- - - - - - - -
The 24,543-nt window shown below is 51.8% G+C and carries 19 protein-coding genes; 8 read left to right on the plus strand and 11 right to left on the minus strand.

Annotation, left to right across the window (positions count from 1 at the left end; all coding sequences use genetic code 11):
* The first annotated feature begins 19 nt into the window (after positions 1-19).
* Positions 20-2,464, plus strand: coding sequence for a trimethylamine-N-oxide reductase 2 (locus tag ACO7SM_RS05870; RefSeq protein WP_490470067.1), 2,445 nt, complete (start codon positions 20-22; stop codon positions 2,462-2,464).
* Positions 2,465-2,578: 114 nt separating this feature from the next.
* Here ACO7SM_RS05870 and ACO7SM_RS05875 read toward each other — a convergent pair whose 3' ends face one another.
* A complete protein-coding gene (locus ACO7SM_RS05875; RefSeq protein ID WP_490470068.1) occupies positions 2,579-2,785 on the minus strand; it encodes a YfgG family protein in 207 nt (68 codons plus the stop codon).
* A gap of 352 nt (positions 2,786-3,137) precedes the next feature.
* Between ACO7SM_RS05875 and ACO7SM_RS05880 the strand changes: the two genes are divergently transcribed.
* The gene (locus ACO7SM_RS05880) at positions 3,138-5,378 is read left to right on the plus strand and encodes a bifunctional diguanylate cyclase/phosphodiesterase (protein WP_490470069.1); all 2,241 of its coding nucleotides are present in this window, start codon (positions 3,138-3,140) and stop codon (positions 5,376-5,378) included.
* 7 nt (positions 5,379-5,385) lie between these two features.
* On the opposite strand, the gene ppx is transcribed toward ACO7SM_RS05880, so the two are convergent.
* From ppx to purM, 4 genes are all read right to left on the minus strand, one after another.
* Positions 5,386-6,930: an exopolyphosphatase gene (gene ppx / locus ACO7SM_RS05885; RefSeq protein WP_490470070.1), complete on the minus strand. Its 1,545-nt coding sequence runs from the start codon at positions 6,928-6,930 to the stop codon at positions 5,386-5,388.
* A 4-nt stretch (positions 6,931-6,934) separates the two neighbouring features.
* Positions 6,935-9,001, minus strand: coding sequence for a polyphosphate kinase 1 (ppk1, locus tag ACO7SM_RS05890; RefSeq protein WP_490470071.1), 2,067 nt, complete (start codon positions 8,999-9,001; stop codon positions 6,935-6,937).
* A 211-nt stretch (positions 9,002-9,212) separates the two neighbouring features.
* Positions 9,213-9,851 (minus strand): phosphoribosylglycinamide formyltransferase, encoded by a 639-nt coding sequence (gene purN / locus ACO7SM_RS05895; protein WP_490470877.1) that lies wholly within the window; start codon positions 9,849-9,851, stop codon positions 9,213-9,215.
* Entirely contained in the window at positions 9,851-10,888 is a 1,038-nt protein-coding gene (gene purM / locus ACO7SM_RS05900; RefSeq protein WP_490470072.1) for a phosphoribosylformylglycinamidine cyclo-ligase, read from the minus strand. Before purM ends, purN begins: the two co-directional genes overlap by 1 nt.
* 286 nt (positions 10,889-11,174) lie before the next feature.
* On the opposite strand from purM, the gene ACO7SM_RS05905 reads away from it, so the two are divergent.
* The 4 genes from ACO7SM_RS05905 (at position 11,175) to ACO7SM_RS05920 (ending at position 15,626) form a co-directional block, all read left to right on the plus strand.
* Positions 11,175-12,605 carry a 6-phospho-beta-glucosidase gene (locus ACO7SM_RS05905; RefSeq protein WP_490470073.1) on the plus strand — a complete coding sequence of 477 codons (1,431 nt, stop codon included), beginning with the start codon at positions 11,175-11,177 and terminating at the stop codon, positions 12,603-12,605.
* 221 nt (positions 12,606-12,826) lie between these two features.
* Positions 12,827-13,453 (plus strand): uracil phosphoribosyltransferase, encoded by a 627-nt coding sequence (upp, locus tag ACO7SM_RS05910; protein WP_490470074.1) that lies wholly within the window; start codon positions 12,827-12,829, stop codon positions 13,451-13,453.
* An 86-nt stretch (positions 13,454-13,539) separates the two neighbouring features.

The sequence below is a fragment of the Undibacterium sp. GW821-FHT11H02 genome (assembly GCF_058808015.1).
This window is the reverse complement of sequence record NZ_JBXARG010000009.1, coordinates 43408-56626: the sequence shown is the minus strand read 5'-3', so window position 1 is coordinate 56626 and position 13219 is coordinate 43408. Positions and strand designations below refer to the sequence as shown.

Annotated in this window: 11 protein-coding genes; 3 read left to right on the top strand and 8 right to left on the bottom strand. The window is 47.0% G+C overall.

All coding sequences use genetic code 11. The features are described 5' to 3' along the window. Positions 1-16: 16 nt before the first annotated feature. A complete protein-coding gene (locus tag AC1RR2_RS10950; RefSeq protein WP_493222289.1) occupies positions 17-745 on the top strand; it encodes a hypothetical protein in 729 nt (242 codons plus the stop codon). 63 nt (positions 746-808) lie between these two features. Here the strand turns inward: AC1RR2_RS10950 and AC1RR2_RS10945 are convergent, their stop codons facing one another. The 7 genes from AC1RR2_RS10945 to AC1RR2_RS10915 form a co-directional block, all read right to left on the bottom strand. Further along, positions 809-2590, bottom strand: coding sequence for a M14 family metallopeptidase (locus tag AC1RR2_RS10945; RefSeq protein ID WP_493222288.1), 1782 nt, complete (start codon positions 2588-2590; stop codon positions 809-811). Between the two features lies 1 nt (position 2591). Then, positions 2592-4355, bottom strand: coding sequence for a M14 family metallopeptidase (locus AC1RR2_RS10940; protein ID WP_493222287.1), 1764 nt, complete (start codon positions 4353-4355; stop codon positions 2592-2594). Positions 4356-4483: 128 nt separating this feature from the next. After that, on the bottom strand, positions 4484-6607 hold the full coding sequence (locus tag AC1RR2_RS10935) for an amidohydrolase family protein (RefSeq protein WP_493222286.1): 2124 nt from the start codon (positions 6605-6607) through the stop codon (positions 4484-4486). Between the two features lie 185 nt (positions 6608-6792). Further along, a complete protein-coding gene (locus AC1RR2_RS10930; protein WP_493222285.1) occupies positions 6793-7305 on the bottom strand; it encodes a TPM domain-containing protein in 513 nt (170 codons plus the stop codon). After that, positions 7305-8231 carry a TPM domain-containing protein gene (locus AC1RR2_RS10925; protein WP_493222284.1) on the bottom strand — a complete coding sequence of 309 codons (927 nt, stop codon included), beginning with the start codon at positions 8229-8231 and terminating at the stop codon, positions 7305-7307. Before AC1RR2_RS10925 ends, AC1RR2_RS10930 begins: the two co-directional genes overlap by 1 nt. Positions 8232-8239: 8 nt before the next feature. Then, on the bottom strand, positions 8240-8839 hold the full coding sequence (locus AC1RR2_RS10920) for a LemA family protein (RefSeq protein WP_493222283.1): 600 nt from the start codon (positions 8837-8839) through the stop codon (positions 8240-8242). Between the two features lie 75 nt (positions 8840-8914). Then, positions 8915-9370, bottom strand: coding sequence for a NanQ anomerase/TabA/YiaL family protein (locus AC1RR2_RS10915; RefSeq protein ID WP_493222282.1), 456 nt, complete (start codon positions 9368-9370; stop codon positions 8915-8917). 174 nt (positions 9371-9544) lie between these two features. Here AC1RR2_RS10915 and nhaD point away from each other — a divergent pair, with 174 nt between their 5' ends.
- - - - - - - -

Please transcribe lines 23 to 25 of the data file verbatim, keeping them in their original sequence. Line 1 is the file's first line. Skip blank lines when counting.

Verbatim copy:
* Positions 11,175-12,605 carry a 6-phospho-beta-glucosidase gene (locus ACO7SM_RS05905; RefSeq protein WP_490470073.1) on the plus strand — a complete coding sequence of 477 codons (1,431 nt, stop codon included), beginning with the start codon at positions 11,175-11,177 and terminating at the stop codon, positions 12,603-12,605.
* 221 nt (positions 12,606-12,826) lie between these two features.
* Positions 12,827-13,453 (plus strand): uracil phosphoribosyltransferase, encoded by a 627-nt coding sequence (upp, locus tag ACO7SM_RS05910; protein WP_490470074.1) that lies wholly within the window; start codon positions 12,827-12,829, stop codon positions 13,451-13,453.